Marriages increase as divorce rates fall

On behalf of Stange Law Firm, PC posted in divorce on Wednesday, November 23, 2016.

Divorce rates in Missouri and around the country fell to a near 40-year low in 2015 according to a report released Nov. 17 by Bowling Green University’s National Center for Family and Marriage Research. Another NCFMR report reveals that the number of marriages for each 1,000 unmarried women increased from 31.9 in 2014 to 32.2 in 2015. The researchers say these findings suggest that marriage rates could be stabilizing after years of decline.

Divorce rates for every 1,000 married women fell from 17.6 in 2014 to 16.9 in 2015 according to the NCFMR data. Divorce rates have been falling steadily since peaking in 1980, and most experts believe that this reflects a shift in societal views on cohabitation. They say that fewer couples are getting divorced because fewer are getting married in the first place, and they point out that the odds of staying together have not really changed much for couples who do decide to walk down the aisle.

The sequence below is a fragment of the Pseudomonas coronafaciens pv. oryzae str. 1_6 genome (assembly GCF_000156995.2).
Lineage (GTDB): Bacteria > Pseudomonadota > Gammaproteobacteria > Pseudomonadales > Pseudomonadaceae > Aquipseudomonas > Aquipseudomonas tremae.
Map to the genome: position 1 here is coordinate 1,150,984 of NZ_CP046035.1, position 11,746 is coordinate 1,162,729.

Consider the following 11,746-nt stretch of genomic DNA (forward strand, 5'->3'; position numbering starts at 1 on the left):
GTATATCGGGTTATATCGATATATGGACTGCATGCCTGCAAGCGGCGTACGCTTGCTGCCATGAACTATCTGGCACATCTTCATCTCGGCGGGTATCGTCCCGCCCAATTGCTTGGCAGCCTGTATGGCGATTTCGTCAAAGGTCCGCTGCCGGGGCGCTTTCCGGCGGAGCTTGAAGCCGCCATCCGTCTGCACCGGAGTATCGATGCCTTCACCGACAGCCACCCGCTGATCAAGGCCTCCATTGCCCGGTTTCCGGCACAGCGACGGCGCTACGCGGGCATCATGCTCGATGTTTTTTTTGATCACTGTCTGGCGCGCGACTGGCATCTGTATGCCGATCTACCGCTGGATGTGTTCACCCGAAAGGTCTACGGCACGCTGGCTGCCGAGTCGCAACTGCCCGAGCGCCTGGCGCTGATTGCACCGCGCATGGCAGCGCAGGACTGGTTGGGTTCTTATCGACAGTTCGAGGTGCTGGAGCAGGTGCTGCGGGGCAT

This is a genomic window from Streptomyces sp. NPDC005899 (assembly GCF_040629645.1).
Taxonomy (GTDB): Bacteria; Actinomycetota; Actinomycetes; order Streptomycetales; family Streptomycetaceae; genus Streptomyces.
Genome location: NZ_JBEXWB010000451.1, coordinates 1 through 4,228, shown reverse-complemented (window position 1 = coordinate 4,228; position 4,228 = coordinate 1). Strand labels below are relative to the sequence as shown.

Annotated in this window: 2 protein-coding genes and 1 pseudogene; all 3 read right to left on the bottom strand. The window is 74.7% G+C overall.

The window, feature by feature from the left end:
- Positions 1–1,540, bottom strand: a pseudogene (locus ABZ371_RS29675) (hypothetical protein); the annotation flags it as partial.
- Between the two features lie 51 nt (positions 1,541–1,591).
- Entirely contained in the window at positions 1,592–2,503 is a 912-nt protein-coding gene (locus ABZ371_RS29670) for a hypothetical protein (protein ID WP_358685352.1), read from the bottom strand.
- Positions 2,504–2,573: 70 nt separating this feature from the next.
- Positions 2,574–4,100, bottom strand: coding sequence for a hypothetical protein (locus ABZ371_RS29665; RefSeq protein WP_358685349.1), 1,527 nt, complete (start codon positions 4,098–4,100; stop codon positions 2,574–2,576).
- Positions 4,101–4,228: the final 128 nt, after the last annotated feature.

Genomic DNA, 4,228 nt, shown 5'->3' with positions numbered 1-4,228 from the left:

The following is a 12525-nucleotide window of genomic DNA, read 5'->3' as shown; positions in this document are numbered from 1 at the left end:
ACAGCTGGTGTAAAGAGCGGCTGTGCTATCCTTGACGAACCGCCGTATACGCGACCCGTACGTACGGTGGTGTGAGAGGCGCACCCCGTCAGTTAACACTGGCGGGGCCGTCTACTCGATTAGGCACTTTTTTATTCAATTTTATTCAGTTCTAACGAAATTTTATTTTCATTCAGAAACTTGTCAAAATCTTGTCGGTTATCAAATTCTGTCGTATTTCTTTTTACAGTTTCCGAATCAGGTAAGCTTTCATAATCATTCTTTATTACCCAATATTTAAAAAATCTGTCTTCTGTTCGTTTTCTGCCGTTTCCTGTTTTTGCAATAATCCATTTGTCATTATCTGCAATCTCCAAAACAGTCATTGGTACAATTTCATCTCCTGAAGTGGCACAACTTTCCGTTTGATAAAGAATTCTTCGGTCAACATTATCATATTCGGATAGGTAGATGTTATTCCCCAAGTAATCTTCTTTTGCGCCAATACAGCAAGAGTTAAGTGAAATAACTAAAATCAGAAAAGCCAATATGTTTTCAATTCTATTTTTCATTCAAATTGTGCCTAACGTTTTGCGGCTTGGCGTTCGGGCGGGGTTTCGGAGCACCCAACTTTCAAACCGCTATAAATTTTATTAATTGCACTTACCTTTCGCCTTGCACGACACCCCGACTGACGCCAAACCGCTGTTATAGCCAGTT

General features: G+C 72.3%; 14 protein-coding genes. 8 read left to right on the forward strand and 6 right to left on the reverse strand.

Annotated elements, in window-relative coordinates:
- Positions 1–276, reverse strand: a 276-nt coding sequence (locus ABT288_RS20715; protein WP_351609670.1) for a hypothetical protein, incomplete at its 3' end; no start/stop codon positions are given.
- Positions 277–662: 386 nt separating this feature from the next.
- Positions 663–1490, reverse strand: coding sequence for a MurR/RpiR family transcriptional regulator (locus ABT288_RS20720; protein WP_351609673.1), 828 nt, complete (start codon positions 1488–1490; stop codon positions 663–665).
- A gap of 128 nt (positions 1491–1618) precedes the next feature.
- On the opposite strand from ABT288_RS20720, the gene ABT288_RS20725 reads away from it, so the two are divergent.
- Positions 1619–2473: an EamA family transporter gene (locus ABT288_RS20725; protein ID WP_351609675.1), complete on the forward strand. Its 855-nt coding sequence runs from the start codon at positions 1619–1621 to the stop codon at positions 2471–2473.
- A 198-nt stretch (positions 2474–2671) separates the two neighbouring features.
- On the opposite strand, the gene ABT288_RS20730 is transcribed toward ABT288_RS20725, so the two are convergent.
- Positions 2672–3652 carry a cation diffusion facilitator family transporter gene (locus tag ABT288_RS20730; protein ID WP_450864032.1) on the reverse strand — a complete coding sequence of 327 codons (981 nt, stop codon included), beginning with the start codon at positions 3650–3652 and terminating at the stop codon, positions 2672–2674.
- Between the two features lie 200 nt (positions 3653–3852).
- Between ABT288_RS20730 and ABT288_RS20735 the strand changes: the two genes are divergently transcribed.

The data also reveals that social values and education and income levels can influence marriage and divorce rates. Well-educated and affluent couples tend to marry more often and stay together longer than couples who did not attend college and who earn less, and couples in conservative areas are less likely to divorce than those who live in more liberal parts of the country.

Family law attorneys may recommend a prenuptial agreement for couples who would like to do what they can to make divorce less likely. A properly drafted prenuptial agreement may make a marriage less vulnerable to fear and insecurity, but negotiations should be made openly and in good faith, and the document’s terms should be essentially equitable. Attorneys could help couples to draft prenuptial agreements that are more likely to withstand legal scrutiny while still providing them with peace of mind.

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